The latest numbers from Strategy Analytics reveal that Samsung surpassed Apple to reclaim its position as the world's largest smartphone maker in the first quarter of 2015. The two smartphone vendors were previously tied in the fourth quarter of 2014 after Apple matched Samsung with 74.5 million smartphones shipped on the strength of the iPhone 6 and iPhone 6 Plus and busy holiday shopping season. Samsung recaptured the number one position with 83.2 million smartphones shipped in the first quarter, while Apple trailed in second with 61.2 million smartphones shipped during the three-month period ending March. Lenovo-Motorola finished a distant third with 18.8 million smartphones shipped, followed by Huawei at 17.3 million and 164.5 million smartphones shipped by other vendors. Despite its first place finish, Samsung's global share of the smartphone market dropped to 24.1% in the first quarter of 2015 compared to 31.2% in the year-ago quarter. Apple's global smartphone market share grew marginally to 17.7% in Q1 2015 compared to 15.3% in Q1 2014. The global smartphone market experienced 21% year-over-year growth overall, from 285 million units in Q1 2014 to 345 million in Q1 2015. While it was impressive that Apple was able to tie Samsung during the fourth quarter, based on the popularity of the iPhone 6 and iPhone 6 Plus, it was highly probable that Samsung would eventually reclaim its title as number one again. The electronics giant's smartphone lineup is much larger than the iPhone lineup, with at least a half-dozen current-generation devices available

Apple's AuthenTec Acquisition Left Nexus 6 Without a Fingerprint Sensor

The dimple on the back of Motorola's Nexus 6 would have featured a Touch ID-like fingerprint sensor if Apple had not acquired sensor firm AuthenTec in 2012, according to former Motorola Mobility CEO Dennis Woodside. In an interview with The Telegraph, Woodside states the company had plans to include the finger-sensing feature in the Nexus 6, which was launched late last year, but due to Apple's poaching of "the best supplier" for the technology and other suppliers not meeting quality expectations, Motorola decided to remove the feature before launch. “The secret behind that is that it was supposed to be fingerprint recognition, and Apple bought the best supplier. So the second best supplier was the only one available to everyone else in the industry and they weren’t there yet,” says Woodside. Nonetheless, he adds, the addition of fingerprint recognition, “wouldn’t have made that big a difference.” Woodside, now COO of Dropbox, expresses relief at freedom from these "uncontrollable market forces" in his new position. "We're not trying to serve ads or sell hardware," he told The Telegraph. Apple's introduction of AuthenTec-based Touch ID on the iPhone 5s sparked much interest in fingerprint-sensing technology, and the company continues to work to improve upon the technology. The iPhone 6 and 6 Plus introduced a more sensitive version of the sensor and it is now being used to authenticate purchases made with the company's new Apple Pay mobile payments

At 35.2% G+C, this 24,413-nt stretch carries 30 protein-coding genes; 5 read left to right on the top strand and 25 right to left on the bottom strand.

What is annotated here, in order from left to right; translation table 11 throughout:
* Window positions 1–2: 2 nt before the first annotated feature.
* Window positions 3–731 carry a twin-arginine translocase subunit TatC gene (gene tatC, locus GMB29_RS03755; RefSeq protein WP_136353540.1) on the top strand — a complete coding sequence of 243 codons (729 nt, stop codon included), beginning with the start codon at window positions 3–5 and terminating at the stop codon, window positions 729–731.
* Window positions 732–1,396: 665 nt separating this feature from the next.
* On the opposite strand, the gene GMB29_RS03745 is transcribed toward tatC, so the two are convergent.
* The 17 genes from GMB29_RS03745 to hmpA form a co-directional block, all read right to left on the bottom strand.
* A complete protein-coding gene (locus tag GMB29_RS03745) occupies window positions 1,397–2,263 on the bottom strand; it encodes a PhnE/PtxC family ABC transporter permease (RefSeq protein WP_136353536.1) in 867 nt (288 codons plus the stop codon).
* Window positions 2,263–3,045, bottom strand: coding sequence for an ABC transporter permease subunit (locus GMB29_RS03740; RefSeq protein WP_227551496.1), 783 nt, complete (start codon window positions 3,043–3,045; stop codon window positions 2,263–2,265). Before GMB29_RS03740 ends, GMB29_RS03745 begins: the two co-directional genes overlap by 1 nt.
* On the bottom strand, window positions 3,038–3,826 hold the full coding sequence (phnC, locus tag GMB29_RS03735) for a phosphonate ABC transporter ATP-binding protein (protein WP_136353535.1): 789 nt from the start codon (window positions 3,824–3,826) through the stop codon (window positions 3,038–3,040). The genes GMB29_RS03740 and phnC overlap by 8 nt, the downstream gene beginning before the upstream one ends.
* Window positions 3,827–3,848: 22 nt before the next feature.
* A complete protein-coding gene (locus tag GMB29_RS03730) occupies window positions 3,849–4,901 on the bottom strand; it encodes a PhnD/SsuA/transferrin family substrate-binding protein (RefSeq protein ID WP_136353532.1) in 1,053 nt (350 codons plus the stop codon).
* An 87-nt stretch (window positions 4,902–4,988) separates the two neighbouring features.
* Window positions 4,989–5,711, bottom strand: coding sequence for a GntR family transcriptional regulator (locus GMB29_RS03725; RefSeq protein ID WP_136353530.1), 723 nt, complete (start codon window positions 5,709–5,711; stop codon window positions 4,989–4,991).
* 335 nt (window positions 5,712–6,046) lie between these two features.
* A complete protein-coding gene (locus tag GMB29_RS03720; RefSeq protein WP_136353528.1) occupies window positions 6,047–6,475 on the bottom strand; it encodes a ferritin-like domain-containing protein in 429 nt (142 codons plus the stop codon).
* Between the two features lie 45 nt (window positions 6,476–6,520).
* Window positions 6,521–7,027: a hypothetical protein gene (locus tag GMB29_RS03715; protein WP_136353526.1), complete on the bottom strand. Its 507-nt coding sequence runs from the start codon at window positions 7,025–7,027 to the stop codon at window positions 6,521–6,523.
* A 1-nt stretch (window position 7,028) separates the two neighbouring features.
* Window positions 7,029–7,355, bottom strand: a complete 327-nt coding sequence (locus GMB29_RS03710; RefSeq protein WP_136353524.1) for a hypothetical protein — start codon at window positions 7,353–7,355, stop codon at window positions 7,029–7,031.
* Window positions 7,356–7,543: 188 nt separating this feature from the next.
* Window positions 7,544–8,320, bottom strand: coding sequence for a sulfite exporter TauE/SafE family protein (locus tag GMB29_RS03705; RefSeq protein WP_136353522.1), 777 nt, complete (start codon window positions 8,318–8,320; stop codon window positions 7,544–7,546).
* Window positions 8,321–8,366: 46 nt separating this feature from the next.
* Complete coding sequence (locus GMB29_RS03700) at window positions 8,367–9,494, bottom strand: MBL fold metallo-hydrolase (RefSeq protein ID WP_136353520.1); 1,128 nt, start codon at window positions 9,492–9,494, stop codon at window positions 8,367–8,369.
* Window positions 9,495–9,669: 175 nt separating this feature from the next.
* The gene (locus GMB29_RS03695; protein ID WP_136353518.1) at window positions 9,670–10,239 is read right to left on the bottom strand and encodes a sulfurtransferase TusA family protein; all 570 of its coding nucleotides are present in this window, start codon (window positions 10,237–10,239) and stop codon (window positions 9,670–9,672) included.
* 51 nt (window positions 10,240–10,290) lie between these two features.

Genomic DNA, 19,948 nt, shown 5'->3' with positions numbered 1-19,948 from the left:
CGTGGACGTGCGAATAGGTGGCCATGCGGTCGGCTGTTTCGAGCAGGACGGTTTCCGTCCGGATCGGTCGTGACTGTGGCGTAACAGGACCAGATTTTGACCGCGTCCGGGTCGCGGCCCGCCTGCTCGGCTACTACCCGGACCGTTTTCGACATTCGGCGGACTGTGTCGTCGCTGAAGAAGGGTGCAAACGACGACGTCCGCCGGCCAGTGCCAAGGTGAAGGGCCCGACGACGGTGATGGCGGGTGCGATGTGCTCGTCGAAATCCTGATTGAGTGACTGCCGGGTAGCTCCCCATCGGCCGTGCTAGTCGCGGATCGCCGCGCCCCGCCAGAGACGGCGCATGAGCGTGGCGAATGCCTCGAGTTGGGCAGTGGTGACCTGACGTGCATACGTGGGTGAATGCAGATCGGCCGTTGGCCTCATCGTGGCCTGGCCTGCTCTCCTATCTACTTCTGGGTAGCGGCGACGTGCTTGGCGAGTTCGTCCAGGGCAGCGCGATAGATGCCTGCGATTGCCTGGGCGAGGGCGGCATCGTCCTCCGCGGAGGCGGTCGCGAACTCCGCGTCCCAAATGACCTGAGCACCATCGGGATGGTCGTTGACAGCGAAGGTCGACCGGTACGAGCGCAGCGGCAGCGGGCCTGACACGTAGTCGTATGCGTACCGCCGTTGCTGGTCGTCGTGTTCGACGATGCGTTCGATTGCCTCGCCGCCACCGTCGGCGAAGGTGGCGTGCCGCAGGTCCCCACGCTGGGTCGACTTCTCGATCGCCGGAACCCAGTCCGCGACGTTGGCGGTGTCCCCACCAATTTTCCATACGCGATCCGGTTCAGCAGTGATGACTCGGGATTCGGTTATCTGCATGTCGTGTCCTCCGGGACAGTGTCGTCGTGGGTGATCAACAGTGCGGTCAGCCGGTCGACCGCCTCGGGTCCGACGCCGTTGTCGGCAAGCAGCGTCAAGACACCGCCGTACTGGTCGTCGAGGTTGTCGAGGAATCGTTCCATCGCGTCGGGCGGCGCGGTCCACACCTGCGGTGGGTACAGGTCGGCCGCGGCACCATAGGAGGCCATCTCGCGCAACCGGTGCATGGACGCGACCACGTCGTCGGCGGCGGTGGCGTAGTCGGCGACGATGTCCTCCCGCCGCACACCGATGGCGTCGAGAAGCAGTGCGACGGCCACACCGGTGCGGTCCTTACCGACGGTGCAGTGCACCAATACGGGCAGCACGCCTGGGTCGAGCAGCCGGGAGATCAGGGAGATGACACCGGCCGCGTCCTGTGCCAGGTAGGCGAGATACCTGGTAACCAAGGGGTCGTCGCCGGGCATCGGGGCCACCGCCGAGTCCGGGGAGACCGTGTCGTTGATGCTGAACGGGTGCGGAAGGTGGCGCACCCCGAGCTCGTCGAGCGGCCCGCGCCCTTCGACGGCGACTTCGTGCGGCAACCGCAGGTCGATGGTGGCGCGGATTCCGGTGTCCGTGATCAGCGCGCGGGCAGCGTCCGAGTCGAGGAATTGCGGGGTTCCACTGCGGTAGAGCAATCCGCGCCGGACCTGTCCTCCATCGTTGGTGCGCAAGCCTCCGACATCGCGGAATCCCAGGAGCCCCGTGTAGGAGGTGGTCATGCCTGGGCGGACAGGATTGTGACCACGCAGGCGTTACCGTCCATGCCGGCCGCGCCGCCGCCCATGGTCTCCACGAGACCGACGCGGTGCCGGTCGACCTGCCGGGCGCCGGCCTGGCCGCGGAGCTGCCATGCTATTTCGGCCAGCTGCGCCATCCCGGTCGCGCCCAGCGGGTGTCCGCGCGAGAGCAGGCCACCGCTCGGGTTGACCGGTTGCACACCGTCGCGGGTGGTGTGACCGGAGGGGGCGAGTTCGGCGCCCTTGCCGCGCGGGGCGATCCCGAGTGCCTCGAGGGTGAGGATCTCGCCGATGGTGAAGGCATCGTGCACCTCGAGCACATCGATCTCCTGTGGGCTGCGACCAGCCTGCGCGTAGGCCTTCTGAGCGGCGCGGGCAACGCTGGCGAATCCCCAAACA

Apple Pulls All 3G Devices Except iPhone 4S from German Online Store Following Motorola Patent Win [Updated]

Bloomberg reports that Apple has removed all non-iPhone 4S devices with 3G technology from its German online store following a win by Motorola in the ongoing patent dispute between the two companies. The devices, which include the 3G iPad 2, iPhone 4, and iPhone 3GS, remain available from Apple's physical stores and other resellers in the country. iPhone 4 and iPhone 3GS removed from Apple's German online store The removal is related to enforcement of a December injunction focused on a Motorola patent on 3G GPRS technology.“While some iPad and iPhone models are not available through Apple’s online store in Germany right now, customers should have no problem finding them at one of our retail stores or an authorized reseller,” [Apple spokesman Alan] Hely said.Beyond the 3G issue, Motorola has also won an injunction against Apple related to its iCloud services. Motorola has yet to seek enforcement of that ban, but could do so if it elected to post a $132 million bond to help cover penalties if it ultimately loses the case on appeal. iPad 2 Wi-Fi + 3G models removed from Apple's German online store Apple is appealing both decisions, but has apparently agreed to remove the numerous 3G devices from its German online store while the process remains ongoing. Update: SlashGear reports that Apple has issued a statement claiming that the 3G GPRS injunction has already been suspended and that the affected iPhone and iPad devices will return to the German online store "shortly".Apple has been granted a suspension of the German injunction against 3G-enabled iOS devices,